It is traditional on International Women's Day to celebrate the advances we have made as women. As I began my on-again off-again career as a journalist in the 1960s, it is easy to look back and see monumental advances.
At McGill University the unofficial school of journalism was the McGill Daily. Students wrote, edited and produced a daily newspaper in the days when production meant typesetting. The Daily office was alive with debate and discussion. It was 1964 and the New Left in the U.S. and Britain had been redefining left-wing politics for a couple years, mostly on campus. The Daily was the centre of radicalism at McGill. The editor that year was a woman, a clear sign to me that women could be journalists. At The Daily, I met other women like me who wanted to do more with our lives than we saw our mothers do.
My first byline was for an article covering a speech given by pioneer feminist Laura Sabia to the McGill Women's Union in November 1964. The Women's Union was a leftover from when women couldn't be part of the student society. That was beginning to change. Mrs. Sabia was appealing to the girls, as we would have been called then, to stay in school.
"The natural instinct to have children will be just as strong when you are 30 as when it is when you are 20," she explained. It would be a few years before the new generation of feminists, no doubt some of them in that very room, began their revolution. But this was the fall of 1964 and in print it was still correct to call her Mrs. Michael Sabia and I did.
Once school finished, I needed a real job and I wanted to be a journalist. Since a lot of my friends on The Daily were applying to write news on radio, I applied to a private English radio station in Montreal.
"We don't hire girls in the newsroom," was the manager's response to my request for work. "The guys swear in the news room and they wouldn't be comfortable with a girl."
"I don’t give a sh*t if they swear," was my response. Then I didn't get the job because not only was a woman, but a foul-mouthed woman.
In Québec, it was still legal to openly discriminate against women, so I moved to Toronto mostly to get a job in the media.
It was 1967 and the media was getting quite interested in the new youth movements that I was part of. I pitched an article to Peter Gzowski, then editor of the Star Weekly Magazine, about people living together without being married.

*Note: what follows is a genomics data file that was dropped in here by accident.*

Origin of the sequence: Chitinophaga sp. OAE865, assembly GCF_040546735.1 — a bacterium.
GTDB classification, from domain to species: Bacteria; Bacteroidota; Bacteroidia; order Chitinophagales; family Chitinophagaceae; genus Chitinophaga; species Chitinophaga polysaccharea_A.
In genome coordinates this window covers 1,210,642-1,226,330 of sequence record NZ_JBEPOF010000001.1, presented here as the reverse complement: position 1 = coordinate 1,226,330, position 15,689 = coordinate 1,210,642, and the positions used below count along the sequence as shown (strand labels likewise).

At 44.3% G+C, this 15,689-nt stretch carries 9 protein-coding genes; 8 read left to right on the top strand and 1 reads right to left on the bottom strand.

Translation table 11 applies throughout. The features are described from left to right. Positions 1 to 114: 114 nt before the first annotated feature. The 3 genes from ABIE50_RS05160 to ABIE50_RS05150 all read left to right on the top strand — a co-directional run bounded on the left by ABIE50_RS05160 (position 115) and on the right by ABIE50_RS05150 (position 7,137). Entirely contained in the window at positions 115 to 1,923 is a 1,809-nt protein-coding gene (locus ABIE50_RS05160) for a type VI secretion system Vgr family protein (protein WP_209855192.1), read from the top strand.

"You can get people to use their real names and photos?" he asked with some skepticism. "Of course," I replied with the hint of contempt that anyone of my generation saved for anyone over thirty who was so clueless. My first paid and published professional piece was titled "Single but Together." It appeared on the cover of Star Weekly magazine in December 1967.
I felt much more at home with the youth movement than with the burgeoning women's movement in those days. When Gzowski asked me for more stories, I pitched one on my experiences writing stories forMidnight, a popular supermarket tabloid published in Montreal. He wanted me to write a piece along the lines of "I was a female sex writer." I didn't see what difference my gender made to the story and wrote what I thought was a very funny piece about writing these crazy made-up stories about aliens coming to earth and a woman born with no sex organs. That piece was rejected and Gzowski suggested I get more experience by writing for a newspaper somewhere up North.
Most of the people I met at Star Weekly were men but there were women working at CBC Radio as producers. The hosts on radio and readers on television were all male. Barbara Frum didn't take the host chair at As It Happens until 1971. Pioneer women journalists like June Callwood and Michele Landsberg were writing on "social issues" in the newspapers trying to get out of the "women's pages" on to the news pages. Doris Anderson as editor of Chatelaine was breaking new ground with articles on abortion and women's equality but I was too cool to pick up a women's magazine.
In those days, we didn't have a word for sexual harassment. I'm sure it happened a lot but it was the price an independent woman paid for working in a male-dominated workplace, just part of the territory. The stereotype of the hard drinking, hard living male reporter was beginning to change through the influence of the new journalism but it was still very much the reality. To me, it was more the generational difference than the gender difference that seemed to make the most difference. Women could be accepted if they could play the game the same way as the men.
The report of the Royal Commission on the Status of Women would not break through the mainstream media with ideas of women's rights for a few more years and feminist activism was still mostly at a grass roots level with little impact yet on the institutions of society, including the media.
Originally published by the Canadian Media Guild.
Judy Rebick is a journalist, feminist, political activist and the author of several books, including Occupy This (2012), Transforming Power: From the Personal to the Political (2009) and Ten Thousand Roses: The Making Of A Feminist Revolution (2005),
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